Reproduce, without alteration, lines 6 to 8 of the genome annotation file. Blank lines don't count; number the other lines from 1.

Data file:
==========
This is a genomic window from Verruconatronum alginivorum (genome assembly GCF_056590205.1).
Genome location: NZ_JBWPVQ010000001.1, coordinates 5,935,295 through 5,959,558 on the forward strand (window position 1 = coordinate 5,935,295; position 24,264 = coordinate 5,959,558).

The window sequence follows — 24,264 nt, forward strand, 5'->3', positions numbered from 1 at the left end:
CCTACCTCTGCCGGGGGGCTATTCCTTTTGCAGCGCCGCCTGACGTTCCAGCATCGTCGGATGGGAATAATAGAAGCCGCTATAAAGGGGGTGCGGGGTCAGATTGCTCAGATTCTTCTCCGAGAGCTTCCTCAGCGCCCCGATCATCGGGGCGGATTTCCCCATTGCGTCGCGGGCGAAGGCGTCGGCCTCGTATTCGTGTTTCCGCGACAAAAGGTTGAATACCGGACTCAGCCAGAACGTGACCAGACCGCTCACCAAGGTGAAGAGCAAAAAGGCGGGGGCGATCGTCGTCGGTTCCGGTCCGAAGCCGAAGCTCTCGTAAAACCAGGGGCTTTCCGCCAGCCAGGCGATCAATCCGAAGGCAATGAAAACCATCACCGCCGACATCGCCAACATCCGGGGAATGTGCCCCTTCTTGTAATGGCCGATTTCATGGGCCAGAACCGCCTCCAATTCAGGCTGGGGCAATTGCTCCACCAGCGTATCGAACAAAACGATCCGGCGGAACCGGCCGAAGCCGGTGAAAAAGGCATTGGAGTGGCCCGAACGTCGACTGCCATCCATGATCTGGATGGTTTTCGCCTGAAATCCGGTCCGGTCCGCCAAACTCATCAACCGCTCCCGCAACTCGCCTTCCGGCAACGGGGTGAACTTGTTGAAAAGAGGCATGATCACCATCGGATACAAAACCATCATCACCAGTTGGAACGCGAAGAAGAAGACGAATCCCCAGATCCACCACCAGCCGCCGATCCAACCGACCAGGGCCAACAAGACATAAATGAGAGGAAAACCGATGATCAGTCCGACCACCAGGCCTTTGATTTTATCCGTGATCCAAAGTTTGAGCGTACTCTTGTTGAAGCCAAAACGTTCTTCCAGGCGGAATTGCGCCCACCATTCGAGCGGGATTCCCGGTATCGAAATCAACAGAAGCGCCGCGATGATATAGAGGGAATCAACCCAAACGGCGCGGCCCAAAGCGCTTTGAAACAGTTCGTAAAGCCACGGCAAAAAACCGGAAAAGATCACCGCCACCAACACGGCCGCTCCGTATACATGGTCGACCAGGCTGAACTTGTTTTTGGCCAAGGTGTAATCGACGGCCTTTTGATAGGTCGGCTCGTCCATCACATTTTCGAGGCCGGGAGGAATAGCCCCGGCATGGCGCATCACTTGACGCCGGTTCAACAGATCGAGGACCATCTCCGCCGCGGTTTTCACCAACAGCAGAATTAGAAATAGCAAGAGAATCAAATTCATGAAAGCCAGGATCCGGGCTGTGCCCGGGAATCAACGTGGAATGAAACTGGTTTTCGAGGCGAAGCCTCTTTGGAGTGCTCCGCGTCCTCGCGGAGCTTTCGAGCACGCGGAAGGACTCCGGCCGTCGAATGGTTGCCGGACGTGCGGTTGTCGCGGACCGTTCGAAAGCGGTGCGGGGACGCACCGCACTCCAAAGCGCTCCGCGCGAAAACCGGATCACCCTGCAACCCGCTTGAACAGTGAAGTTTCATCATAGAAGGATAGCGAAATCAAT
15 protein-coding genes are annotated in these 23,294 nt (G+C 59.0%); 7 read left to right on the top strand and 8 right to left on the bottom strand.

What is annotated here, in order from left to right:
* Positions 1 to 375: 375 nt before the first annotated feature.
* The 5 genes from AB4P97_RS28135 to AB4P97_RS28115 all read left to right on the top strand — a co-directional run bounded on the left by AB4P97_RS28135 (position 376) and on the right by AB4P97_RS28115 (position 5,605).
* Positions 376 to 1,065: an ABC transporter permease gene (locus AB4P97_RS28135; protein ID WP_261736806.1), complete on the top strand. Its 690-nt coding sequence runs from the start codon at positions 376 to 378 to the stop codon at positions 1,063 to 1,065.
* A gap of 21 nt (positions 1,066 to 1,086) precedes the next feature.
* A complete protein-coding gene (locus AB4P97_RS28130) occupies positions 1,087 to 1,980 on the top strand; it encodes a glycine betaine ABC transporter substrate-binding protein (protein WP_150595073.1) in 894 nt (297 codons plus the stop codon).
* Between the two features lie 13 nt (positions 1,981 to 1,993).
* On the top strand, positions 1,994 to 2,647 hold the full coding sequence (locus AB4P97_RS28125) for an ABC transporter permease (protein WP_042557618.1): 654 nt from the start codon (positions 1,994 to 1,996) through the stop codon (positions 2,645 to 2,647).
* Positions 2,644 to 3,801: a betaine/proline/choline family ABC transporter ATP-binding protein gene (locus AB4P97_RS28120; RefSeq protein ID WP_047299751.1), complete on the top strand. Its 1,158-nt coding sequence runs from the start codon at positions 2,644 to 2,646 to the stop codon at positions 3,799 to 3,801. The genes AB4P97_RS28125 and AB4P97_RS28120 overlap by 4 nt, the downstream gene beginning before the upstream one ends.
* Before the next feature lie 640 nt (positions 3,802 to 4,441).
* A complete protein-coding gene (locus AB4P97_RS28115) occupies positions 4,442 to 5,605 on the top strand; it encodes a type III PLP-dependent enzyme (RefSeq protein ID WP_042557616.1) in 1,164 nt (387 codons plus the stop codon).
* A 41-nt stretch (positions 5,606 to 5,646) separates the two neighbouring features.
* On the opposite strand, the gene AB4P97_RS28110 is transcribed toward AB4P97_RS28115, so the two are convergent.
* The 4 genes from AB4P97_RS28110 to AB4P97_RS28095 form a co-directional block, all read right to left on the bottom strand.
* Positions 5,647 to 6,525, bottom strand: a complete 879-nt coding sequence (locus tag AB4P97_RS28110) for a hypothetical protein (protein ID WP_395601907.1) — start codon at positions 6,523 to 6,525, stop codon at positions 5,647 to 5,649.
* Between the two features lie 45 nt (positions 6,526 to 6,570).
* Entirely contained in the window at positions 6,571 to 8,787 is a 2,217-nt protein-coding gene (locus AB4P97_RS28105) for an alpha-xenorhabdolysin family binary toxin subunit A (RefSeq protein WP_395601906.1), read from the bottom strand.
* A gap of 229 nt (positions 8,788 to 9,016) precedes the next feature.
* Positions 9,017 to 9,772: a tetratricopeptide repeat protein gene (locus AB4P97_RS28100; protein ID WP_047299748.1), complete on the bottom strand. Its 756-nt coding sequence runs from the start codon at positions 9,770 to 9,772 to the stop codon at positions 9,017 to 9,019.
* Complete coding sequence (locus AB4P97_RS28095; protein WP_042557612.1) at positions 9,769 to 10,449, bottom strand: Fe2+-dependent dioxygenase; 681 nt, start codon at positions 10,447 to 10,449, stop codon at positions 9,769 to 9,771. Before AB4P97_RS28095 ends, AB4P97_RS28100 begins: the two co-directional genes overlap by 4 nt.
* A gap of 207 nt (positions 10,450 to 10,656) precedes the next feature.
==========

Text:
What is annotated here, in order from left to right:
* Positions 1 to 375: 375 nt before the first annotated feature.
* The 5 genes from AB4P97_RS28135 to AB4P97_RS28115 all read left to right on the top strand — a co-directional run bounded on the left by AB4P97_RS28135 (position 376) and on the right by AB4P97_RS28115 (position 5,605).